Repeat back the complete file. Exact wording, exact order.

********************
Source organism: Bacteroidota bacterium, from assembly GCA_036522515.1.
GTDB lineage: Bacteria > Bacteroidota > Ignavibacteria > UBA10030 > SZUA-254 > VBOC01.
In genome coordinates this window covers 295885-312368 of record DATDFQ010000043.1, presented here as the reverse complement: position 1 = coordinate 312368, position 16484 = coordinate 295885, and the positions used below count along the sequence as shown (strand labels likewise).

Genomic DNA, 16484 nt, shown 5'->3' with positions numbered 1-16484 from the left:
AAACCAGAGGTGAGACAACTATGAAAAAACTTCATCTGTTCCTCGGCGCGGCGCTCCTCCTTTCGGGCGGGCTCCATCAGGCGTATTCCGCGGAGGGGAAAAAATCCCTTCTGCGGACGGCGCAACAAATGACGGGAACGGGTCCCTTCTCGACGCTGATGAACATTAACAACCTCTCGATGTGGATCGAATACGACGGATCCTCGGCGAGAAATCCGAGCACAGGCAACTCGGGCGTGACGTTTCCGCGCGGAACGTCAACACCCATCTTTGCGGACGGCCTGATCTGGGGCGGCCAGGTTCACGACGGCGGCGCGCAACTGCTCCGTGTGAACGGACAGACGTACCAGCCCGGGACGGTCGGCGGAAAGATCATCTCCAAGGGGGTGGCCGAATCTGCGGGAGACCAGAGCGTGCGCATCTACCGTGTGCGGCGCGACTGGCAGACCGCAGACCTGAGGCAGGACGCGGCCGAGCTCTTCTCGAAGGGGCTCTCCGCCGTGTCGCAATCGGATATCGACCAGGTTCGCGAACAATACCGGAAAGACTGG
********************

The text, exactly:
Source organism: Bacteroidota bacterium, from assembly GCA_036522515.1.
GTDB lineage: Bacteria > Bacteroidota > Ignavibacteria > UBA10030 > SZUA-254 > VBOC01.
In genome coordinates this window covers 295885-312368 of record DATDFQ010000043.1, presented here as the reverse complement: position 1 = coordinate 312368, position 16484 = coordinate 295885, and the positions used below count along the sequence as shown (strand labels likewise).

Genomic DNA, 16484 nt, shown 5'->3' with positions numbered 1-16484 from the left:
AAACCAGAGGTGAGACAACTATGAAAAAACTTCATCTGTTCCTCGGCGCGGCGCTCCTCCTTTCGGGCGGGCTCCATCAGGCGTATTCCGCGGAGGGGAAAAAATCCCTTCTGCGGACGGCGCAACAAATGACGGGAACGGGTCCCTTCTCGACGCTGATGAACATTAACAACCTCTCGATGTGGATCGAATACGACGGATCCTCGGCGAGAAATCCGAGCACAGGCAACTCGGGCGTGACGTTTCCGCGCGGAACGTCAACACCCATCTTTGCGGACGGCCTGATCTGGGGCGGCCAGGTTCACGACGGCGGCGCGCAACTGCTCCGTGTGAACGGACAGACGTACCAGCCCGGGACGGTCGGCGGAAAGATCATCTCCAAGGGGGTGGCCGAATCTGCGGGAGACCAGAGCGTGCGCATCTACCGTGTGCGGCGCGACTGGCAGACCGCAGACCTGAGGCAGGACGCGGCCGAGCTCTTCTCGAAGGGGCTCTCCGCCGTGTCGCAATCGGATATCGACCAGGTTCGCGAACAATACCGGAAAGACTGG